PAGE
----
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D111 - how much influence/pull does head football coach have?


Replies to: D111 - how much influence/pull does head football coach have?

  • gointhruaphasegointhruaphase Registered User Posts: 472 Member

    Honestly, a lot depends on the college at issue. It is possible that the coach's sway with admissions decreases with regular admission applicants, although this is not necessarily the case at all D3 schools. Most coaches do want the students to apply early in exchange for support.

    You might want to google the name of the school and athletic or football recruits to figure out how the process works at that particular school (sometimes the school paper writes a piece or something is written in a newspaper).

    In my view the comments truly could be read as: 1) your son is on his own for admissions, but the coach is really hoping that he gets in; or 2) the coach suspects that your son will be admitted but doesn't want you to rely on it..

  • mofp97mofp97 Registered User Posts: 9 New Member
    Another question: Son's friend is signing his letter of intent at their high school today to play football for D3. The kid hasn't been accepted yet. Son wanted to know if this is something he should do as well. Since this is our first go around, it was explained that it's a pretty big deal at high school. Parents attend, coaches are there, etc. Son feels a bit uncomfortable because he hasn't been accepted yet and doesn't want to be embarrassed if he isn't accepted.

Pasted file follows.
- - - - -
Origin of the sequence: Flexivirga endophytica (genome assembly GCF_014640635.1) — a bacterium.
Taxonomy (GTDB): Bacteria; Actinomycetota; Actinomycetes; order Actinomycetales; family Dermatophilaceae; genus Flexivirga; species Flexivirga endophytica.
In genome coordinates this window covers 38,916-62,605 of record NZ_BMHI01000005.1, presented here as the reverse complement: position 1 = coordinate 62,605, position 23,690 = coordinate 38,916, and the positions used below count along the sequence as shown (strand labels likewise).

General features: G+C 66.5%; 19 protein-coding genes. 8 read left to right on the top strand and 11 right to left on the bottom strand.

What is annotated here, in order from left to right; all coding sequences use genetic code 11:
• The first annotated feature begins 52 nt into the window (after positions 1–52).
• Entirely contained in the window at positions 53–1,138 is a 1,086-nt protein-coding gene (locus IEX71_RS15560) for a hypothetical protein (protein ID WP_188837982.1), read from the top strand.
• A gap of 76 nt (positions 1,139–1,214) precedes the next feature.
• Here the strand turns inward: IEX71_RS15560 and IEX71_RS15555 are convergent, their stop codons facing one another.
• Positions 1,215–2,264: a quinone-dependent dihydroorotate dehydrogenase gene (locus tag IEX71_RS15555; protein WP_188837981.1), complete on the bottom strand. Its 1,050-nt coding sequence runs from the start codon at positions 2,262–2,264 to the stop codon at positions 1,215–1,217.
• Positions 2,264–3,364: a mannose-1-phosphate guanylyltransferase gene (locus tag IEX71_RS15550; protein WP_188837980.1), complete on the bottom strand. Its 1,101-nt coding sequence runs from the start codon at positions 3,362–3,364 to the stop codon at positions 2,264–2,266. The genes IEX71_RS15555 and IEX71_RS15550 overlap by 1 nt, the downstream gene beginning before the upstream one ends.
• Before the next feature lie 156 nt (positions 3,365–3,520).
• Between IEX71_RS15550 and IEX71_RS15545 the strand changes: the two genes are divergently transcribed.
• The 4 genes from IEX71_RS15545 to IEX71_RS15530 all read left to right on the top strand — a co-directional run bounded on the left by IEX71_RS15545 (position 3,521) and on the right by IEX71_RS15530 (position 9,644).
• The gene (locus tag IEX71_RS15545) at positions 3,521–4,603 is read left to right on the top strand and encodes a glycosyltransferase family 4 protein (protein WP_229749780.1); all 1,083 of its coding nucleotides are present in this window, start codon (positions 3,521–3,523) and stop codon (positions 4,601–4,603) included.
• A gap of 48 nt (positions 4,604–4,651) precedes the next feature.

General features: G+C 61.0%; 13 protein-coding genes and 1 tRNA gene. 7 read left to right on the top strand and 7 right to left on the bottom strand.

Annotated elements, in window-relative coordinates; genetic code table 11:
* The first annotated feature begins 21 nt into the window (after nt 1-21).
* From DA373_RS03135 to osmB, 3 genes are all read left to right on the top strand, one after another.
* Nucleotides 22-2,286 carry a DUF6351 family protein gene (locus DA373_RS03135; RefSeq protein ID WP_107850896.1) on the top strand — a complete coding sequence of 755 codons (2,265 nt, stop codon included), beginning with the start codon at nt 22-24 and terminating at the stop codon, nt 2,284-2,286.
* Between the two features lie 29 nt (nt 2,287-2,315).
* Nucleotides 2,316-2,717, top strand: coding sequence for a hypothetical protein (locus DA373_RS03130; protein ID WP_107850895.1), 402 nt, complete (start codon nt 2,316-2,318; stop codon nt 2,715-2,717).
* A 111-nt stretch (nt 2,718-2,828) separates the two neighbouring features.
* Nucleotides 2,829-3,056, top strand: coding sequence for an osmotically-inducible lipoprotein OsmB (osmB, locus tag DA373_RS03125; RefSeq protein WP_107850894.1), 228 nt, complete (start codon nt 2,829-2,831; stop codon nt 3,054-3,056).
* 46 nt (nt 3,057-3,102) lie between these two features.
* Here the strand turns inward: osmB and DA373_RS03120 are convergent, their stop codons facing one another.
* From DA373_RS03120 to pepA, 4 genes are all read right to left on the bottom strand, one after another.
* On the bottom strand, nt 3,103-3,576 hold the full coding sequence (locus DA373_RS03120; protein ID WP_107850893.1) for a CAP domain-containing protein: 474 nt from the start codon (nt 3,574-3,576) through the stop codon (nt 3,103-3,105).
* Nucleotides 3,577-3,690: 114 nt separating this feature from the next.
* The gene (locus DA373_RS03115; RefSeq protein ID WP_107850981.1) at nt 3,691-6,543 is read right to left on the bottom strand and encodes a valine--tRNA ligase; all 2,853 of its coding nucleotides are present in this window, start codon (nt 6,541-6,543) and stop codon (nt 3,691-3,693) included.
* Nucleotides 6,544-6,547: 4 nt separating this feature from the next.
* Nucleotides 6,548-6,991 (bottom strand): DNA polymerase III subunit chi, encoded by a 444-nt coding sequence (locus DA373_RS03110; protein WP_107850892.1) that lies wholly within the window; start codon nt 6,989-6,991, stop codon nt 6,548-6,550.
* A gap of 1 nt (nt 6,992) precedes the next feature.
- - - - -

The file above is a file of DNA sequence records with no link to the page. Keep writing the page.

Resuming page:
Is this something he should do to show he is serious about playing football, even though he has made it very clear by way of text and email, that if accepted he would play for this coach?


  • twoinanddonetwoinanddone Registered User Posts: 20,206 Senior Member
    He is 'signing' nothing. There is no letter of intent for a D3 school, but many high schools allow the students to join in the fun at the signing ceremony. Many football students will sign today, but if they aren't accepted academically to the school then they are released from the NLI obligation.

    It is NOT something he should do to show he's serious. The D3 coaches know it is not a real commitment, just a wish. At our high school last year, the signing ceremony was held in April for everyone, including the football players who wanted to participate. I don't think there were any D1 signers in february, but there were a lot of D3, junior college, non-NCAA sports kids there. I think there were 2 football kids at the jr college level.
  • zenatorzenator Registered User Posts: 73 Junior Member
    After rehabbing from a serious HS knee injury his freshman year in college, my son decided to transfer to another top academic college in the NE where the lacrosse coach told him that he would love to have him play for his team. After gaining admission, he went to thank the coach for all his support only to learn that he had pretty much gained admission on his own merits, since the coach had merely put in a "good word" as opposed to "pushing hard" for his admission.
    I point this experience out just to note that the coach was completely honest through out. My son just misinterpreted his words "love to have you on my team" as meaning "full support."
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